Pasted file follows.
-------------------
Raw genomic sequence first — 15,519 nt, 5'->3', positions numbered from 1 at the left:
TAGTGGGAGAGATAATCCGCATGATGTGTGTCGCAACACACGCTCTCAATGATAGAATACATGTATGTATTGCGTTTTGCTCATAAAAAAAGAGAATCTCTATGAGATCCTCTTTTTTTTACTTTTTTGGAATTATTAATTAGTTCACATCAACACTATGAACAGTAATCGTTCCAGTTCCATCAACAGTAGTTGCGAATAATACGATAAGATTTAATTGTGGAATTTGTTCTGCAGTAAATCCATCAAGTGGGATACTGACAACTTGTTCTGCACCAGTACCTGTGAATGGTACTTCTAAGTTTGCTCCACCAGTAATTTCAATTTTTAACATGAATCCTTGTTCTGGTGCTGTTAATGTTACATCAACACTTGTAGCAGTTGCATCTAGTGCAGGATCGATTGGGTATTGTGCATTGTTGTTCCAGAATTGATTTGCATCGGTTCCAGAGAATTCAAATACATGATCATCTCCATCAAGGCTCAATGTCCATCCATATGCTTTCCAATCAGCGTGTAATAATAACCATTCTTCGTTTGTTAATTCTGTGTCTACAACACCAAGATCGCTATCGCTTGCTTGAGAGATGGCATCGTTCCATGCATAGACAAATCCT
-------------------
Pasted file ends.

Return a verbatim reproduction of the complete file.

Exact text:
Raw genomic sequence first — 15,519 nt, 5'->3', positions numbered from 1 at the left:
TAGTGGGAGAGATAATCCGCATGATGTGTGTCGCAACACACGCTCTCAATGATAGAATACATGTATGTATTGCGTTTTGCTCATAAAAAAAGAGAATCTCTATGAGATCCTCTTTTTTTTACTTTTTTGGAATTATTAATTAGTTCACATCAACACTATGAACAGTAATCGTTCCAGTTCCATCAACAGTAGTTGCGAATAATACGATAAGATTTAATTGTGGAATTTGTTCTGCAGTAAATCCATCAAGTGGGATACTGACAACTTGTTCTGCACCAGTACCTGTGAATGGTACTTCTAAGTTTGCTCCACCAGTAATTTCAATTTTTAACATGAATCCTTGTTCTGGTGCTGTTAATGTTACATCAACACTTGTAGCAGTTGCATCTAGTGCAGGATCGATTGGGTATTGTGCATTGTTGTTCCAGAATTGATTTGCATCGGTTCCAGAGAATTCAAATACATGATCATCTCCATCAAGGCTCAATGTCCATCCATATGCTTTCCAATCAGCGTGTAATAATAACCATTCTTCGTTTGTTAATTCTGTGTCTACAACACCAAGATCGCTATCGCTTGCTTGAGAGATGGCATCGTTCCATGCATAGACAAATCCT